Mar 18

March 18.10: What’s Jerry’s thinking about the fifth starter?

With most managers, at least those with security, their objectives are a balance between winning today and building for the future. That can’t be said for the Mets’ Jerry Manuel, who has joked about the importance of a fast start for the preservation of his job.

There’s truth in humor.

Manuel presided over the late season collapse of 2008 and full season free fall of 2009, and knows the Mets must contend, if not get to the playoffs and win a round, if he’s to return next year. Manuel’s job is on the line, and with it there’s a sense of urgency of being competitive immediately.

Given that, it stands to reason Manuel’s decisions, like that of choosing his fifth starter, will be to give him the best chance of winning now as opposing for building for the future, because quite simply, he has no guarantee of a future.

Manuel’s comments the other day that he’d like to see Hisanori Takahashi start a game this spring suggests strongly he’s being seriously considered for the fifth starter role. Takahashi has been superb in six scoreless innings, giving up two hits and striking out nine.

“What we have seen so far is he really has the ability to pitch and pitch with all his pitches,” Manuel said. “He probably is our sharpest pitcher right now, as far as everything hitting where he wants it to hit.”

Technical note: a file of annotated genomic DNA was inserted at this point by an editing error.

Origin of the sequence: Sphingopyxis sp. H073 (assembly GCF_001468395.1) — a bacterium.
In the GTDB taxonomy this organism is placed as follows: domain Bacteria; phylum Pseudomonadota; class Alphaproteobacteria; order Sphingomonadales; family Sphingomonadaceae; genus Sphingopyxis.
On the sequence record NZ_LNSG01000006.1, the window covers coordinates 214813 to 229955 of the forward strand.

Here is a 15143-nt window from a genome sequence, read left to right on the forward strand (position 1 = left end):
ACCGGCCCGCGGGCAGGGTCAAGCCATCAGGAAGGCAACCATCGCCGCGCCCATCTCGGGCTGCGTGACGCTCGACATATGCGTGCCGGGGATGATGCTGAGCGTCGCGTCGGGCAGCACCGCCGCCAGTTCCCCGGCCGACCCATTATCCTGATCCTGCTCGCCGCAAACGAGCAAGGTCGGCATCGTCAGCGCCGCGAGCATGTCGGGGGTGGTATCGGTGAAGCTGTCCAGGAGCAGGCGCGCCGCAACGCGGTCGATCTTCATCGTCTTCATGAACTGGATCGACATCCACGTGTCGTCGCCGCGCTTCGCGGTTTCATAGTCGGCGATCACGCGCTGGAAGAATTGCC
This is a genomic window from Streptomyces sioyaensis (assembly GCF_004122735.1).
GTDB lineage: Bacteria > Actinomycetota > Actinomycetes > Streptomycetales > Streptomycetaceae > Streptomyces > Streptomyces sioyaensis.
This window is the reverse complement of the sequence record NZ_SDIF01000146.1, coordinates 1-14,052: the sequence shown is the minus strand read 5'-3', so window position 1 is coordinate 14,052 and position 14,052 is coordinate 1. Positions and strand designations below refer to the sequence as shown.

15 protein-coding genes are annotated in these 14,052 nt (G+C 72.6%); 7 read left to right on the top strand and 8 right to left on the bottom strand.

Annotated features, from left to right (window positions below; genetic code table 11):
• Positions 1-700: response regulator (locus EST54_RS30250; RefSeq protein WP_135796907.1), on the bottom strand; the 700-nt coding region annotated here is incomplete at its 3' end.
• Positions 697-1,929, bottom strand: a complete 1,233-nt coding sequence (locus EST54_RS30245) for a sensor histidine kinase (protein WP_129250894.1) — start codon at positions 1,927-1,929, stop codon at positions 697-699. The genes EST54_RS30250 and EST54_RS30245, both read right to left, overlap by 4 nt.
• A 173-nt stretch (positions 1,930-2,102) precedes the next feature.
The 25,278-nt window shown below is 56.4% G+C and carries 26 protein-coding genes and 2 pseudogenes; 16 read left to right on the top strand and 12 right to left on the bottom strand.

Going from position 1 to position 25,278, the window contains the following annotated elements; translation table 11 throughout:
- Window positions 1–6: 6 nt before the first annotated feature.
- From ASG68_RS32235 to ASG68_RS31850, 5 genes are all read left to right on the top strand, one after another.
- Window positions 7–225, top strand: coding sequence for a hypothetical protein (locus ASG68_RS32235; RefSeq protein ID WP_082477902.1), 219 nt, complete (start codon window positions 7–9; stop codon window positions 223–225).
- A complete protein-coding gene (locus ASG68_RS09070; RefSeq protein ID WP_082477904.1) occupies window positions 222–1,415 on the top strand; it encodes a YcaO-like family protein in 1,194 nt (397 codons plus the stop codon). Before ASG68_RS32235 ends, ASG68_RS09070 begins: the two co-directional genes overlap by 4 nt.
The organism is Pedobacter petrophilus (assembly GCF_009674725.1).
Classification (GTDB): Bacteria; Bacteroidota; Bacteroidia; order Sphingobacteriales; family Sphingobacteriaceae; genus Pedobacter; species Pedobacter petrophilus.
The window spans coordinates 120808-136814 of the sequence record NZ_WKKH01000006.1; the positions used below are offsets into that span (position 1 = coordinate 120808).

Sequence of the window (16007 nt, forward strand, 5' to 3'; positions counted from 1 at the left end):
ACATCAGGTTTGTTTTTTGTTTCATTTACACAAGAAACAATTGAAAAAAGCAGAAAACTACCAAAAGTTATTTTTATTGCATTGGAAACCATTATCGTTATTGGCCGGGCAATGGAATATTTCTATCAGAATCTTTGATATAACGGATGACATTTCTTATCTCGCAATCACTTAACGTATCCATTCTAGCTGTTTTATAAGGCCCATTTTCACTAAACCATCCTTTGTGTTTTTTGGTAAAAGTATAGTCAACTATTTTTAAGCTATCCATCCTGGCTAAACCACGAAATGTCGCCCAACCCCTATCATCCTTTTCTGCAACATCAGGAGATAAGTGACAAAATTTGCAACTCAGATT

If not Takahashi, then perhaps Fernando Nieve. Nelson Figueroa will be sent out to clear waivers, and Jon Niese, who went into spring training the favorite, will be sent out because he has options remaining.

Niese might be the fifth starter down the road, but Manuel doesn’t have the luxury of letting him learn on the job. As long as Takahashi is getting batters out, the Mets have a chance to win, and that means Manuel has a better chance to stick around.

Mar 05

March 5.10: Reyes out with thyroid issue.

Mets shortstop Jose Reyes was scratched from today’s game and will return to New York for tests after it was detected in Thursday’s bloodwork that he could have a thyroid imbalance.

Reyes will be tested through Monday and won’t play until at least Wednesday.

Reyes said he doesn’t feel any differently.

“I don’t know what’s going on, this is the first time I’ve ever had something like this,” Reyes said. “I have to be worried. I can’t do anything.” Reyes also said this issue has nothing to do with his hamstring issues.

Mar 04

March 4.10: Notebook: Reyes update.

* Jose Reyes was scratched from today’s game for additional bloodwork. Reyes has subsequently cleared to play and will take batting practice later today. The Mets said scratch had nothing to do with his hamstring injury.

The Mets are home to St. Louis tomorrow and Reyes is expected in the line-up.

* Closer Francisco Rodriguez is still bothered by a case of pink eye and has not been cleared. Considering relievers need far less time to get ready for the season there is no worry Rodriguez will be set back to where there is a concern.

* The Mets have set their rotation through Tuesday. Jon Niese will start tomorrow against the Cardinals, followed by Mike Pelfrey, Saturday against Washington at Viera; Oliver Perez, Sunday against Washington at Port St. Lucie; John Maine, Monday against Florida at Jupiter; and Johan Santana, Tuesday against Houston at Port St. Lucie.

Feb 21

Feb. 21.10: Catching up on the weekend.

WILPON: Distancing himself from Omar?